Def Leppard

Here is a band that definitely has had its share of misfortune. In 1984 drummer Rick Allen lost his left arm following a New Year's Eve ear crash. Then, last January, guitarist Steve Clark, to whom this record is dedicated, died at age 30, after years of chronic alcoholism. Nevertheless, these British rockers—singer Joe Elliott, guitarist Phil Collen, bass player Kick Savage and a one-armed Allen—soldier on. Loudly.

The fifth Leppard album in 12 years hits the usual spots with such stadium razers as "Tear It Down." But the band has refined its crash-boom style as well. "Let's Get Rocked" is a pure pop melody with a dash of funk flavoring. "Heaven Is" sounds like one of Bryan Adams's earnest power ballads. Ironically, the album's slowest song, "Tonight," may be its most impressive.

In Clark's absence, Collen does a pretty good job of handling the work of two guitarists, slamming enough sturdy rock riffs into songs like "Make Love Like a Man" and "Personal Properly" to keep the head-bangers appeased. (Guitarist Vivian Campbell has recently been added for the band's upcoming tour.) The biggest change on this record may be the replacement of Robert John "Mutt" Lange, who has produced all the group's previous hits. (Lange still cowrote all but one of the songs on Adrenalize.)

New producer Mike Shipley doesn't have Lange's heavy touch for symphonic metal. But on Adrenalize he adds his own embellishments by overdubbing Elliott's voice until it sounds like a large chorus or by arranging an intricate intro for "White Lightning."

With this LP, Def Leppard's brand of rock—always rather formulaic—is a little more cheery, clean and delicate, though it lacks the volcanic power of their best work nearly a decade ago on High 'n' Dry and Pyromania. Still, Adrenalize is superior to Def Leppard's last release, 1987's Hysteria, and that one sold 14 million copies with the help of flashy videos and constant touring. So, maybe this is a band that knows how to make its own luck. (Mercury)

Tori Amos

Male sensitivity seems to be today's hot topic. Women demand it, men try it, but fie on Robert Bly. All it takes for a guy to get in touch with what women really want is 57 minutes with Tori Amos's debut disc.

All too often, these kinds of gentle, thoughtful tunes get peremptorily dismissed as "girl music." Yet there's something about the engaging melodies and introspective lyrics from this North Carolina singer-songwriter, who now makes her home in London, that brings "boy music" hero Bruce Springsteen to mind.

At first, Amos bears a resemblance to another girl music queen, Kate Bush. Amos's voice—one moment a sexy whisper and the next a diva's belt—and her austere piano-and-percussion sound sometimes seem an echo of Bush's earlier work. But it's Amos's highly personal stories that make her sound like a sex-changed Springsteen.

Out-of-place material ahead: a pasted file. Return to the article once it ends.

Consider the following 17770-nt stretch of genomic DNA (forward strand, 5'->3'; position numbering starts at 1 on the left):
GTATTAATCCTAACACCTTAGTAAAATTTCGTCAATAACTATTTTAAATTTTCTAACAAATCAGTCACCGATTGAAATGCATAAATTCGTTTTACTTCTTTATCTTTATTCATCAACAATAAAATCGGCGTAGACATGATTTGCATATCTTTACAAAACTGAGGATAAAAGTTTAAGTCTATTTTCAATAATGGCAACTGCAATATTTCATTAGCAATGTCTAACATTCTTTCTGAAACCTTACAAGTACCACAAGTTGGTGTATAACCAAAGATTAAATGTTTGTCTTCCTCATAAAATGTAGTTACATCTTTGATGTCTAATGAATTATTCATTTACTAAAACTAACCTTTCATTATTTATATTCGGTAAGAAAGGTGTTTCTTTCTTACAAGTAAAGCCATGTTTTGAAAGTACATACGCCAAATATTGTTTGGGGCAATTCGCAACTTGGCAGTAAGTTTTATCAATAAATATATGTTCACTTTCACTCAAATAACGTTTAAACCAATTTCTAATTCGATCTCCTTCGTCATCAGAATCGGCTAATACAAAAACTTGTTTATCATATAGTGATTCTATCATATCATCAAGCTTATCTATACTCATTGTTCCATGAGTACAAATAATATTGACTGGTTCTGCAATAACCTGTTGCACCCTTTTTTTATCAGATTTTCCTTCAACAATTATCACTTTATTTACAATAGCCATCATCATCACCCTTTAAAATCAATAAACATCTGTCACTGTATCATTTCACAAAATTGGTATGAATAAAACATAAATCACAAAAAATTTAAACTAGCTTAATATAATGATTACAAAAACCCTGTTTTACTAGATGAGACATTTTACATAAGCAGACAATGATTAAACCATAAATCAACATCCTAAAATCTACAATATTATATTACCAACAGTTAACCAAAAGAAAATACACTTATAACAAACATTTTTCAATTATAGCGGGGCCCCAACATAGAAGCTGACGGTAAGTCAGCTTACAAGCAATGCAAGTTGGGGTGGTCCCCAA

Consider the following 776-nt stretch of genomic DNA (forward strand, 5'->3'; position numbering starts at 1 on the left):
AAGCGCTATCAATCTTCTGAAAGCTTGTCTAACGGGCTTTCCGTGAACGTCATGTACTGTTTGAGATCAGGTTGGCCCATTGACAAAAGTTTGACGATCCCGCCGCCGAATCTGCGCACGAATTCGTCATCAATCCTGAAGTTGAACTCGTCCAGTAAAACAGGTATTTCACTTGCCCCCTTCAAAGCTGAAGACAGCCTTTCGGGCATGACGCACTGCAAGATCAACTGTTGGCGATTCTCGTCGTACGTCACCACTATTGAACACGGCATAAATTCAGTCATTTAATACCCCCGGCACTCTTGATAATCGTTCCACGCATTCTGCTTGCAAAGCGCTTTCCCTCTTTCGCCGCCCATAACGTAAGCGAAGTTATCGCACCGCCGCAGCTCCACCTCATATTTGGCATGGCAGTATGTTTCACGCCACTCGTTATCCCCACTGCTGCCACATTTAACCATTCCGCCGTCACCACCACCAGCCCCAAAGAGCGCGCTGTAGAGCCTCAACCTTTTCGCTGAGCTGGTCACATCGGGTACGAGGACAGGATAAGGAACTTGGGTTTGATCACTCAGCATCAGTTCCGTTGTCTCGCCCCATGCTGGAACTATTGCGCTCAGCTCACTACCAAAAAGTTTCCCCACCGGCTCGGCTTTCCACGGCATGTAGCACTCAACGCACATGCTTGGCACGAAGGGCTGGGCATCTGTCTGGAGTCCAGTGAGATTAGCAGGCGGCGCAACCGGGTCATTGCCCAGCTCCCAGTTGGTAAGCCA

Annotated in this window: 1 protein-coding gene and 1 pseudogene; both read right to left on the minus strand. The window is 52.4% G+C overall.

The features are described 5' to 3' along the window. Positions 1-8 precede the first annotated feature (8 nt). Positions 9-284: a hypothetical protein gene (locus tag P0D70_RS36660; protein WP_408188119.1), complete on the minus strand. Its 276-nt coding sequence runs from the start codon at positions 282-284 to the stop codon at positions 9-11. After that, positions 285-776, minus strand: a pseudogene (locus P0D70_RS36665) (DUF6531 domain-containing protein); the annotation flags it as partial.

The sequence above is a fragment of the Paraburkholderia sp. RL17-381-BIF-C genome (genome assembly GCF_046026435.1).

In "Silent All These Years," she tells of a woman learning to assert herself in a suffocating relationship. In "Girl," Amos examines someone who "has been everybody else's girl." The chilling a capella "Me and a Gun" describes a rape scene straight out of Thelma and Louise.

With her gift for masking blunt lyrics with lush melodies. Amos ought to tame all but the grisliest macho man. (Atlantic)

Glenn Jones

This album serves notice that Jones merits inclusion in today's temple of powerhouse soul tenors, joining the likes of Jeffrey Osborne, James Ingram. Howard Hewett, Aaron Hall of Guy and Stevie Wonder.

During the slow, smoky groove of "Call Me," Jones's voice is so strong, supple and insistent that it seems as if he might reach out of the speakers and pull you back through just for a face-to-face serenade.

On the album's highlight track—the insinuating ballad "I've Been Searchin' (Nobody like You)." which the singer wrote with producer Bernard Belle (brother of singer Regina Belle)—Jones's wife, Genobia Jeter-Jones, offers some sweet background harmonies. On songs like this, when Jones mixes passionate improvisations with repeated melodic phrases, his gospel background is most evident. (A native of Jacksonville, Fla., Jones, 31, signed a recording contract at 16 with gospel legend Rev. James Cleveland. By then the precocious youngster had already recorded two gospel albums with a group called the Modulations.)

There's only one overtly spiritual entry on Here I Go Again, the dizzying song "Say Yeah," which presents the gospel according to New Jack. More interesting are the Olympic-caliber vocal gymnastics Jones displays on the lavish love song "In You" and on the more up-tempo title track.

The material on this recording isn't consistently enticing. But Jones's voice is so vibrant and impressive that when he's singing, it's hard to concentrate on the notes in the background, or on anything else for that matter. Jones is that rare kind of singer who can make the whole world disappear. (Atlantic)

  • Contributors:
  • David Hiltbrand,
  • Craig Tomashoff.